Further, if a shipment will be exposed to extreme cold or heat along the transport route, considerations should be made to protect the products in transit. Transportation that extends over multiple days provides a host of opportunities for breaking the cold chain.

Route selection is important in order to maximize cold chain performance, especially in winter and summer. In extreme temperatures, companies should select routes that minimize the number of times doors must be opened. A lot of monitoring and management goes into handling cold chain shipments. Knowing about extreme weather conditions in advance helps optimize equipment use and better protect products.


De Ruiter receives Royal approval

On Wednesday evening November 4, during an evening party at Claus Hoofddorp, rose breeder De Ruiter presented a special highlight of their journey from the past to their present existence. Through a video presentation that featured special effects, older pictures combined with new images, music and catering, guests were led through one hundred years of De Ruiter experiences. The highlight of the evening was presentation of the Royal designation by Mayor Drs. MM van ‘t Veld to De Ruiter directors and owners Henk de Groot and Oscar Peters. From this moment Royal De Ruiter take the opportunity to present its new corporate identity. The new royal blue, which was presented with logo, banners and images, was received with great applause.


Ethiopian Flower Industry Flourishing

The Ethiopian flower industry is flourishing, with the help of government incentives and low labor costs.

The country is now the second-largest flower exporter in Africa, with over 100 flower growers on 1,700 hectares (17, 000, 000 square meters or 182,986,477 square feet).

“We are now second in Africa only to Kenya, and we expect to overtake them soon,” Berhanu Ludamo, Promotion and Information Service Head of Ethiopian Horticulture Producers Exporters Association said.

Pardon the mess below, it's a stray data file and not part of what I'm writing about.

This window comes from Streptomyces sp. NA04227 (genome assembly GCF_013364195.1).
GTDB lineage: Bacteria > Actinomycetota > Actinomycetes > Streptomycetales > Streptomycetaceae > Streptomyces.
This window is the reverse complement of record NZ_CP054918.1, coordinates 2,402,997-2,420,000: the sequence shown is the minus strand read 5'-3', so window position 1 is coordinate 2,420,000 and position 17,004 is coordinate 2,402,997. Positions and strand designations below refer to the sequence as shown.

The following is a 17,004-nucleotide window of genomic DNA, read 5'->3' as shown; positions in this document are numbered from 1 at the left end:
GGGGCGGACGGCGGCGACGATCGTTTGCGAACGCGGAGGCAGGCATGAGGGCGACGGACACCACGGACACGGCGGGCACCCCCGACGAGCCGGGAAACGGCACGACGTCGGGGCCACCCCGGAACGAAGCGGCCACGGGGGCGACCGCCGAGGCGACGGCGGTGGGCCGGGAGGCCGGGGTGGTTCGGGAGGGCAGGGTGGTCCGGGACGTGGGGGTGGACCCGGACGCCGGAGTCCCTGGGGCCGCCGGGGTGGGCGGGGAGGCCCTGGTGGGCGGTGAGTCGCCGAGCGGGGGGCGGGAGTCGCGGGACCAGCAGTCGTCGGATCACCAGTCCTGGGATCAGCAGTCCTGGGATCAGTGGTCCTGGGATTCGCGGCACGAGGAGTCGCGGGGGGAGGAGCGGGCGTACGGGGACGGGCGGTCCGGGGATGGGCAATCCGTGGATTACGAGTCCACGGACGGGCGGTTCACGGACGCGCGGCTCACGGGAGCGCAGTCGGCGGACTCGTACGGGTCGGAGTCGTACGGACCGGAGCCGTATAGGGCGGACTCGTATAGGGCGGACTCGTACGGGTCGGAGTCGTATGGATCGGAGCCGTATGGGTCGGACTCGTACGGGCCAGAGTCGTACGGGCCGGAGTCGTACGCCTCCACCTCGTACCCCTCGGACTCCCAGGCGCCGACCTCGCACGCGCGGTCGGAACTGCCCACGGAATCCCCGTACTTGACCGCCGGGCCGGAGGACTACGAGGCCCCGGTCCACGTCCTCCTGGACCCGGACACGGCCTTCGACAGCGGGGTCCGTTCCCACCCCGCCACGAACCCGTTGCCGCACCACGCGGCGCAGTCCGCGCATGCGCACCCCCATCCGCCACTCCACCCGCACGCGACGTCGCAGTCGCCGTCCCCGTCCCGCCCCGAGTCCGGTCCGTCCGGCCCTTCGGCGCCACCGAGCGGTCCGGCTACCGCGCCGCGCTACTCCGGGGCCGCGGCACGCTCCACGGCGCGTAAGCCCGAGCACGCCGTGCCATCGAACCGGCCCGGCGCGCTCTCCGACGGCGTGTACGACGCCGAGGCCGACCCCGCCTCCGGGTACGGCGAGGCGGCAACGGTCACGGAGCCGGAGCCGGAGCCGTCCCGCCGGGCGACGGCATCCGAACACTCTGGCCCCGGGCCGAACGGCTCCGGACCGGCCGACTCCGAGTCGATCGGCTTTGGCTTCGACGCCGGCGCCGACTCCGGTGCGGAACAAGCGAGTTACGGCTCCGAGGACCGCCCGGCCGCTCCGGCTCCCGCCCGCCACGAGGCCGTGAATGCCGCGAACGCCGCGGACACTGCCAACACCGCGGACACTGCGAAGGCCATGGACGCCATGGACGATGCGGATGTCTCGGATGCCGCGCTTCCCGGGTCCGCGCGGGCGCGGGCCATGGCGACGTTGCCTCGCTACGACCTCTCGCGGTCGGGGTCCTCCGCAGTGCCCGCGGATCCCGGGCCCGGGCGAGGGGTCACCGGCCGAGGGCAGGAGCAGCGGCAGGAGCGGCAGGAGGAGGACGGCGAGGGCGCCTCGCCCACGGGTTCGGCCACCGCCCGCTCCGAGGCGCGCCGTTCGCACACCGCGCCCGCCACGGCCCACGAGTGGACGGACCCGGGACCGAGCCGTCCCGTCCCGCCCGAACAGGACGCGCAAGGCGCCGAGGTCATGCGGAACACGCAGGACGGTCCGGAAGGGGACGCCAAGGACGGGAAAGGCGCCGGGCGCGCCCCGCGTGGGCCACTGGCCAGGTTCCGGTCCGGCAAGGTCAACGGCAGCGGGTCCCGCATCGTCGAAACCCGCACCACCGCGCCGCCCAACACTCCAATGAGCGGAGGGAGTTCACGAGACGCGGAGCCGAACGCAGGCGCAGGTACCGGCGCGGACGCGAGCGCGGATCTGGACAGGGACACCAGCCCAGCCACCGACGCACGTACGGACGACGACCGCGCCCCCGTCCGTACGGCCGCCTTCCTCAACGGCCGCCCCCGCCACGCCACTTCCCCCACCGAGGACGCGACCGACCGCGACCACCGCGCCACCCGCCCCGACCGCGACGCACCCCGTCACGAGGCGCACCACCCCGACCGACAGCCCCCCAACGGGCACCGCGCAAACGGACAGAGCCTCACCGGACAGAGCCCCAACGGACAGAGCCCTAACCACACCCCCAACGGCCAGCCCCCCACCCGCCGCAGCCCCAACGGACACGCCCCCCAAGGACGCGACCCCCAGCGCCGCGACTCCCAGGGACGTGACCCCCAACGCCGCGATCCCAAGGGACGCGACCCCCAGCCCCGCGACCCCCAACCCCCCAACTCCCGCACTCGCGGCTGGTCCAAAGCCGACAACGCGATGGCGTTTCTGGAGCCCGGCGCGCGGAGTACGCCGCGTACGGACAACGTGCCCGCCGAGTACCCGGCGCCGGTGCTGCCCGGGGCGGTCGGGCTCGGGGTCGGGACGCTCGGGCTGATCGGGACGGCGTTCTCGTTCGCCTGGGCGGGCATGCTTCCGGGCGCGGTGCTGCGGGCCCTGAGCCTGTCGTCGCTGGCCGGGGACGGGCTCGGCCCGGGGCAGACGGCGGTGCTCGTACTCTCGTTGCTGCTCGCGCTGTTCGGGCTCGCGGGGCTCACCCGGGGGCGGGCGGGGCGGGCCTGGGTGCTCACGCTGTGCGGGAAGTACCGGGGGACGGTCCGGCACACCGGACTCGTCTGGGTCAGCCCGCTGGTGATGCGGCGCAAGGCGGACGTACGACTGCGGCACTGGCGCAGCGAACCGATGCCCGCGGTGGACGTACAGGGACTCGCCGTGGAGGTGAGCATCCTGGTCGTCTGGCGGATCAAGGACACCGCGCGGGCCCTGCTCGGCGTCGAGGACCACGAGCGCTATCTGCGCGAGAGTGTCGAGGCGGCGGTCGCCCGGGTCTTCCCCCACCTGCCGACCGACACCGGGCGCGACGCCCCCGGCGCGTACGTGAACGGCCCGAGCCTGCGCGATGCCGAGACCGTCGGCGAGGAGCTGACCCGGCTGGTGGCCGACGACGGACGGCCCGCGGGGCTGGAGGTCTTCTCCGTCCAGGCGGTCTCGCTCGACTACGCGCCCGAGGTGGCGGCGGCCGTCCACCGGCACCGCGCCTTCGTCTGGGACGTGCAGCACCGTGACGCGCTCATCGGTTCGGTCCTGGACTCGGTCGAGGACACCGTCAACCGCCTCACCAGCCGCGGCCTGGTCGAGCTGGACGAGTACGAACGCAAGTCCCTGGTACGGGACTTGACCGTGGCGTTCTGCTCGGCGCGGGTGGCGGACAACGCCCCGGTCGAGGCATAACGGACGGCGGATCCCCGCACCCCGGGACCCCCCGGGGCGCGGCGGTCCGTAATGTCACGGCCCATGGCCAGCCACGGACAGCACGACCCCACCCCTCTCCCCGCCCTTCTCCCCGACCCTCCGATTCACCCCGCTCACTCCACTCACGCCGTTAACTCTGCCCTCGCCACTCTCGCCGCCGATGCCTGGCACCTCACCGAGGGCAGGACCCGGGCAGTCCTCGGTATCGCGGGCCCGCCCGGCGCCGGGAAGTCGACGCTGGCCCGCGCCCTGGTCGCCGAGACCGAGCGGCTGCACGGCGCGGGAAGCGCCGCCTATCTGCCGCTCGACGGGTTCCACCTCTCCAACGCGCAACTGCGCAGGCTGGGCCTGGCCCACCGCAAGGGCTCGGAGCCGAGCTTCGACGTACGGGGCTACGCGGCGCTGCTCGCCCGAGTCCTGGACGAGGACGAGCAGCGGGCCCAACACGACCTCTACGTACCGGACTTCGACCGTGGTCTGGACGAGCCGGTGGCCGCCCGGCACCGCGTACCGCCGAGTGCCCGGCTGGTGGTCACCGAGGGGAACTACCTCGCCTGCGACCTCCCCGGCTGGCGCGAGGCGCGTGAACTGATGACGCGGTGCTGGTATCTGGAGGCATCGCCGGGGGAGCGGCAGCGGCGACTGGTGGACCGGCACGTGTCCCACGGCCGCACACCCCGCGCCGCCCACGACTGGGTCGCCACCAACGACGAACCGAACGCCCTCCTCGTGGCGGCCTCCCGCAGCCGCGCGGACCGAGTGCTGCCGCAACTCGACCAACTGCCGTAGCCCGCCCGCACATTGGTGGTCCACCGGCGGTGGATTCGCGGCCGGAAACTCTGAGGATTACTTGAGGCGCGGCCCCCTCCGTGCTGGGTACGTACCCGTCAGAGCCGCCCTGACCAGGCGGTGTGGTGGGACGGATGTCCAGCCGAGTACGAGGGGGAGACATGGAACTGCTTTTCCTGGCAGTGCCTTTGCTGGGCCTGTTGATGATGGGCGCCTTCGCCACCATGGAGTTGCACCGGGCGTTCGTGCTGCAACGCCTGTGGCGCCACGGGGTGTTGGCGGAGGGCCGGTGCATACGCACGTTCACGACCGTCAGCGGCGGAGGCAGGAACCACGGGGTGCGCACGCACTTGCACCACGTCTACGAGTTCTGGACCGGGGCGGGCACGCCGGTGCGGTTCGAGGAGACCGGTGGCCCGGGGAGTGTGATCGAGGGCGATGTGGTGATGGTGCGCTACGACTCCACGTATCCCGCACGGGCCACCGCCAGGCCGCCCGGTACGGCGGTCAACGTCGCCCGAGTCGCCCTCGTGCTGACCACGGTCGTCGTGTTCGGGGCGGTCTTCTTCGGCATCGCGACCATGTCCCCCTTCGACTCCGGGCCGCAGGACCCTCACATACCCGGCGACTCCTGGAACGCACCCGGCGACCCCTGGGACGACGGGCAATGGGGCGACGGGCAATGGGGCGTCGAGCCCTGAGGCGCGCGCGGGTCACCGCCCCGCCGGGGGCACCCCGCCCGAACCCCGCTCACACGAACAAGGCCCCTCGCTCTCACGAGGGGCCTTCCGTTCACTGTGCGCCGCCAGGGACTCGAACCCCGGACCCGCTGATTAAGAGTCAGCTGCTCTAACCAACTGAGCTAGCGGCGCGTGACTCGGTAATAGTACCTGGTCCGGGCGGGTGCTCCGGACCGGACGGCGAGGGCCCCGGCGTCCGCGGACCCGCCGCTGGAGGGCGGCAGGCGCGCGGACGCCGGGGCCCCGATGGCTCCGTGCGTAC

“Ethiopia earned $250 million from horticulture export in 2014. The amount is expected to increase this year due to the expansion of horticulture farms.” Berhanu said. The area will grow to 3,000 hectares Fontana Flowers will begin operation of its horticulture farm in Ethiopia at the cost of 11 million dollars.

The company has leased a 100 ha land at Wenjeta and Wegelta kebeles 20 Km from Bahir Dar in the Amhara Regional State. Currently Fontana, which has hired 1,300 employees, is clearing land for growing roses and for warehouse construction. The company will exclusively grow different cut rose varieties. It will first start growing on 65 ha, with a target revenue of 95.9 million US$ a year.


Features International Joint Booths

A total of 20 countries have organised one or even several community booths at the IPM ESSEN – in all areas. Guatemala is a new participant exhibiting cut flowers, potted plants and perennials. China, France, the United Kingdom, India and Taiwan have expanded their booths. And there are additional national booths from Belgium, Costa Rica, Denmark, the Netherlands, Israel, Italy, Portugal, Poland, Spain, Sri Lanka, South Korea, Turkey, Hungary and the United States.



Around 40 Flemish companies are participating in the Belgian joint exhibition, which includes three stands again in Halls 2 and 12. In Hall 2, the focus is on ornamental plants, laurels, azaleas, rhododendrons and young plants. In addition, there are local businesses specialising in young house plants, chrysanthemums, garden plants and perennials. The six companies in Hall 12 are displaying trees, woodland and hedge plants, roses and ornamental bushes. Flemish exhibitors have been well represented at the trade fair with a joint booth since the first IPM ESSEN. (Hall 2, booth 2B25 and 2D30; Hall 12, booth 12C15)


<< Start < Prev 1 2 3 4 5 6 7 8 9 10 Next > End >>

Page 8 of 17